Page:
"Actually, Malaysia has not been invited even though its Boeing was shot down. It was invited to join six months later, not in order to participate in the criminal investigation but to participate in the technical probe," the acting foreign minister said.

"By the way, if they had had any claims against us, they could have asked us to join the investigation team. We were not expected there, we were not wanted, but we did cooperate actively," he said.

Any information they applied for has been submitted, he said.

"We even field tested presentations. Almaz-Antei that manufactures those Buk missile systems, one of which allegedly brought down that plane, showed how it could have happened in real life, in a real situation," Lavrov explained. "They [Almaz-Antei] provided radar data, moreover primary radar data. The answer to our question where the Ukrainian radar data are was odd, ‘They have none whatsoever.’ Afterwards, someone said that the radars had accidentally switched off. Imagine all the radars in Ukraine that were monitoring that section of airspace somehow switched off for a while!"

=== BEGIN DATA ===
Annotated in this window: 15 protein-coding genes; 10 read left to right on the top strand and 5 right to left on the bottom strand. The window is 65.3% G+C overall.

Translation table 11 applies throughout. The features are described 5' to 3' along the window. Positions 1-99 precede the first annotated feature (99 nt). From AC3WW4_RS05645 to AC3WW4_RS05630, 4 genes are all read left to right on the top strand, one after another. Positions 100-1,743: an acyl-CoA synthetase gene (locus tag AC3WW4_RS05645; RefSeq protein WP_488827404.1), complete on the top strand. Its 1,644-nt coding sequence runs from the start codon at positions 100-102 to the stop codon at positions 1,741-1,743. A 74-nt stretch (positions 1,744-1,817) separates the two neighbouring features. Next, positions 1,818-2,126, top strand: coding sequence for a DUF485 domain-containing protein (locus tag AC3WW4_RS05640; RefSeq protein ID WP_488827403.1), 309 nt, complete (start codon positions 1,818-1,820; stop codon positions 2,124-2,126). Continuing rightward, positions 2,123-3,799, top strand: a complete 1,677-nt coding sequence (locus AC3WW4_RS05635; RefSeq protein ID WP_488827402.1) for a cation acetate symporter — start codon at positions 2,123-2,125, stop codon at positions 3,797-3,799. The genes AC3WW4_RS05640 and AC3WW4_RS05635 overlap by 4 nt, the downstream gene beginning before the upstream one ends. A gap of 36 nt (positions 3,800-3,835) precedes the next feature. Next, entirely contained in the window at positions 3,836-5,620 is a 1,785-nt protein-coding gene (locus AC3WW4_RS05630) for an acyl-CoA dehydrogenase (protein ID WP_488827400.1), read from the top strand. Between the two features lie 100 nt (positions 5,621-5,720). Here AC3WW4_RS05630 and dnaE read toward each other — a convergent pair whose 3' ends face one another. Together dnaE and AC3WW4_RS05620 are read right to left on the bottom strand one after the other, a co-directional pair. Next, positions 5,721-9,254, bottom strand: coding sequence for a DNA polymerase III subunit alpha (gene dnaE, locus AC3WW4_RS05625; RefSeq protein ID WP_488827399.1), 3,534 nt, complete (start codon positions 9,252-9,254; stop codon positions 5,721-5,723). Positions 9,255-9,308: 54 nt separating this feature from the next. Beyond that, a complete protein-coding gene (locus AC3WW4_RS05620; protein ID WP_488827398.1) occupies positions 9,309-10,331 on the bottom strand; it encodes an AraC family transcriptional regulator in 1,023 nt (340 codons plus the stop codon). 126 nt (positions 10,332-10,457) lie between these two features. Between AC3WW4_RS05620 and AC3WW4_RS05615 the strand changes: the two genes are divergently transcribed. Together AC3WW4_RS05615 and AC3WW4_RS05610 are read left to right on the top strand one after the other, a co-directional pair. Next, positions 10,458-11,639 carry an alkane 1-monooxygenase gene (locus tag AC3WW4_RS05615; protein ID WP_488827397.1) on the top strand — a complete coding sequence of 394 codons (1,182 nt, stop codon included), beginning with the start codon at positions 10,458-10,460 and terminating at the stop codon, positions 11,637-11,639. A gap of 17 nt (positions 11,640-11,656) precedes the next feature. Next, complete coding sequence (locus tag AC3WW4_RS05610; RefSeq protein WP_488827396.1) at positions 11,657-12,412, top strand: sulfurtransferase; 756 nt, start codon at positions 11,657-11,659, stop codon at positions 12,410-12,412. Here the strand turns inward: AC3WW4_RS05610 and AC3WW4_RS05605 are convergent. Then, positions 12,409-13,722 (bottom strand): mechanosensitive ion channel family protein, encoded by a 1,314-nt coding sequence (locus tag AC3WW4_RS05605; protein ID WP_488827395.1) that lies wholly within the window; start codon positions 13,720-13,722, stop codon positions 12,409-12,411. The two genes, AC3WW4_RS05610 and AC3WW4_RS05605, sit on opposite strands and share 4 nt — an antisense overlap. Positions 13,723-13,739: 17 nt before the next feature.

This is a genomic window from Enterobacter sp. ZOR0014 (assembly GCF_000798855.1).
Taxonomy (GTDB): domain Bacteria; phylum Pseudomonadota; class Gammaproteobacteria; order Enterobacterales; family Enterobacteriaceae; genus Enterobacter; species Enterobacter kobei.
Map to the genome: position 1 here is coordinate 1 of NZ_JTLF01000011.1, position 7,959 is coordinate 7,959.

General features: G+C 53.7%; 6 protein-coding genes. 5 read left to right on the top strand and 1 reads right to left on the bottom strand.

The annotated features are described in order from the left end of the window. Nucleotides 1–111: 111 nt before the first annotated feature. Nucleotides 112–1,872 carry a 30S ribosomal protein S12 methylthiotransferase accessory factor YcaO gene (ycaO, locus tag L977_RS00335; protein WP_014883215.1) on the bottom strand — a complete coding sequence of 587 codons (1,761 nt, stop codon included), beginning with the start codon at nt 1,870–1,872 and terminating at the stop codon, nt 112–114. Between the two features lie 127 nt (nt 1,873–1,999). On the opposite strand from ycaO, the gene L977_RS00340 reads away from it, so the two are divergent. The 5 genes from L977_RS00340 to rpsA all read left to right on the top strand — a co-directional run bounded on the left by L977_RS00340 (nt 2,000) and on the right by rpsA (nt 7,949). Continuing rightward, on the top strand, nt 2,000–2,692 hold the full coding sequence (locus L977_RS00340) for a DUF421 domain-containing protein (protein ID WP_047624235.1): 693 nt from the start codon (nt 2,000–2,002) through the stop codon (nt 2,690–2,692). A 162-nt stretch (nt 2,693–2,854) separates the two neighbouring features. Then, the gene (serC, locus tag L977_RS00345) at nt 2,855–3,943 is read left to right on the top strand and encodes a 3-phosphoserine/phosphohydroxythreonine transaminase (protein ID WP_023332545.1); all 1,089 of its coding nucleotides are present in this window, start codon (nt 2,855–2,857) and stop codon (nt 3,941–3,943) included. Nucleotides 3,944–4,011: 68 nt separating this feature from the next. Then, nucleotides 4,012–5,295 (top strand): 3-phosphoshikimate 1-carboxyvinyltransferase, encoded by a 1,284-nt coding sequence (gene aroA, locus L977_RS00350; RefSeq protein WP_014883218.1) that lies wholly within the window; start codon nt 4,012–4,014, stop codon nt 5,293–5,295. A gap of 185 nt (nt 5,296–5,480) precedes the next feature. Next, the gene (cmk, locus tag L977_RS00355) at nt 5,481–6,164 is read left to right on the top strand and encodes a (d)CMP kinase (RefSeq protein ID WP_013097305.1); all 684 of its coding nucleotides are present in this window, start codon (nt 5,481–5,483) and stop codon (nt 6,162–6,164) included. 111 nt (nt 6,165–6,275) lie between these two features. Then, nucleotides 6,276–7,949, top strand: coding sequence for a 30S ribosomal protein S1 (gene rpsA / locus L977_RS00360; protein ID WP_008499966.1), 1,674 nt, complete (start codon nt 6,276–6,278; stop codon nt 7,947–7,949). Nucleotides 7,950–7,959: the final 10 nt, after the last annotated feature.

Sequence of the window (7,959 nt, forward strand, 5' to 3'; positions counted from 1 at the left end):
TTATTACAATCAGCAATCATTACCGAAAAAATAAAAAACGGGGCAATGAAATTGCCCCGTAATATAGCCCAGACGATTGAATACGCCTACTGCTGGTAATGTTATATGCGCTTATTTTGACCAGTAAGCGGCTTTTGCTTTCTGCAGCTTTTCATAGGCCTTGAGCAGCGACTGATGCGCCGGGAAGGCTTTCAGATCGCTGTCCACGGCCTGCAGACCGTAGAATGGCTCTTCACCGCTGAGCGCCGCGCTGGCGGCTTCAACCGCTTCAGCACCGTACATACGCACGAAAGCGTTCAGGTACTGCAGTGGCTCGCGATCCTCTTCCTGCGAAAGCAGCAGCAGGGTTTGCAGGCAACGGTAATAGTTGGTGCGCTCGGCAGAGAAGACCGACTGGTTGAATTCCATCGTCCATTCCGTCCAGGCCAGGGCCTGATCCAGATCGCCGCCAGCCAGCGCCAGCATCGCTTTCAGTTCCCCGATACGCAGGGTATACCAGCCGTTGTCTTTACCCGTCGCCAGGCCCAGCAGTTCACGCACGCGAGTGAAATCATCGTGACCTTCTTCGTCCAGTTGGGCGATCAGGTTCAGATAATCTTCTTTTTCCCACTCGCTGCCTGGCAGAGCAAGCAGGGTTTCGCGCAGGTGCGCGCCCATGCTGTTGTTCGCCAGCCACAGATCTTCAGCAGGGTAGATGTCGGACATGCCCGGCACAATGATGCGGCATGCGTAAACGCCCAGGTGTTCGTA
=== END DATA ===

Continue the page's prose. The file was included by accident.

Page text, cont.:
Lavrov complained that the question why Kiev was unable to provide the records of air traffic controllers’ conversations on that day had been left unanswered.

"To my mind, five years after the crash either Bellingcat, or someone else with a similar reputation, suddenly published certain phone records between alleged representatives of Russia and Donbass. They had been searching for those records for five years. As for the Ukrainian air traffic controllers, we do not have to search for anything. These records should be automatically handed over to the investigation team. But they do not want to," Lavrov said indignantly, underlining that the US satellite data had not been provided either.

Nevertheless, the Russian Foreign Ministry is aware that there is an agreement between the four states, which initially joined the MH17 investigation team, on sharing the information coming from external sources.